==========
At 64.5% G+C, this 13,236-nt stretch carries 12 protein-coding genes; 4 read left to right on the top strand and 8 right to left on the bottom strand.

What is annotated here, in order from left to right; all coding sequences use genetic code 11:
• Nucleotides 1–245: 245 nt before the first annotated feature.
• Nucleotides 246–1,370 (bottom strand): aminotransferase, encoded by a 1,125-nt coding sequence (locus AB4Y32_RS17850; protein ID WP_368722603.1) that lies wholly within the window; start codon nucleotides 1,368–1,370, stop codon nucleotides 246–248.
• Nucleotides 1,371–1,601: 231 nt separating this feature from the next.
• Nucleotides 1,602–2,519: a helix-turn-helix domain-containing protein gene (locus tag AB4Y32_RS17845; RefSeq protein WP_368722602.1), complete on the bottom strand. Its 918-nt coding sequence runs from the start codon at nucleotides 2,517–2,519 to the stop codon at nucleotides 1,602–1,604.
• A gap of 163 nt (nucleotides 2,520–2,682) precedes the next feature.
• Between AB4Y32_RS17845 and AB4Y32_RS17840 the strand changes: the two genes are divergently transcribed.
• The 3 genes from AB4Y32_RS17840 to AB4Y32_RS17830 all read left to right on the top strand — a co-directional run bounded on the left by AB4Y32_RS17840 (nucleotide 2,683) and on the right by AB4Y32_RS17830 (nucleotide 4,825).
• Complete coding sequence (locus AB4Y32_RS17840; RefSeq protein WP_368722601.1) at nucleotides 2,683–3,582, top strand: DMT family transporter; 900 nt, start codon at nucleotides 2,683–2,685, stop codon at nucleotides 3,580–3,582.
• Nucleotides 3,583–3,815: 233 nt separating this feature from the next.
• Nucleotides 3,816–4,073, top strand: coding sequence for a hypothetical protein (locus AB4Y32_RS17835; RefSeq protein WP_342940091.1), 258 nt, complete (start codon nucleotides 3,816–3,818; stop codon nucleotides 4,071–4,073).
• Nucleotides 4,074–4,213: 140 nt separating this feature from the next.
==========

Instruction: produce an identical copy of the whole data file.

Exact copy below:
At 64.5% G+C, this 13,236-nt stretch carries 12 protein-coding genes; 4 read left to right on the top strand and 8 right to left on the bottom strand.

What is annotated here, in order from left to right; all coding sequences use genetic code 11:
• Nucleotides 1–245: 245 nt before the first annotated feature.
• Nucleotides 246–1,370 (bottom strand): aminotransferase, encoded by a 1,125-nt coding sequence (locus AB4Y32_RS17850; protein ID WP_368722603.1) that lies wholly within the window; start codon nucleotides 1,368–1,370, stop codon nucleotides 246–248.
• Nucleotides 1,371–1,601: 231 nt separating this feature from the next.
• Nucleotides 1,602–2,519: a helix-turn-helix domain-containing protein gene (locus tag AB4Y32_RS17845; RefSeq protein WP_368722602.1), complete on the bottom strand. Its 918-nt coding sequence runs from the start codon at nucleotides 2,517–2,519 to the stop codon at nucleotides 1,602–1,604.
• A gap of 163 nt (nucleotides 2,520–2,682) precedes the next feature.
• Between AB4Y32_RS17845 and AB4Y32_RS17840 the strand changes: the two genes are divergently transcribed.
• The 3 genes from AB4Y32_RS17840 to AB4Y32_RS17830 all read left to right on the top strand — a co-directional run bounded on the left by AB4Y32_RS17840 (nucleotide 2,683) and on the right by AB4Y32_RS17830 (nucleotide 4,825).
• Complete coding sequence (locus AB4Y32_RS17840; RefSeq protein WP_368722601.1) at nucleotides 2,683–3,582, top strand: DMT family transporter; 900 nt, start codon at nucleotides 2,683–2,685, stop codon at nucleotides 3,580–3,582.
• Nucleotides 3,583–3,815: 233 nt separating this feature from the next.
• Nucleotides 3,816–4,073, top strand: coding sequence for a hypothetical protein (locus AB4Y32_RS17835; RefSeq protein WP_342940091.1), 258 nt, complete (start codon nucleotides 3,816–3,818; stop codon nucleotides 4,071–4,073).
• Nucleotides 4,074–4,213: 140 nt separating this feature from the next.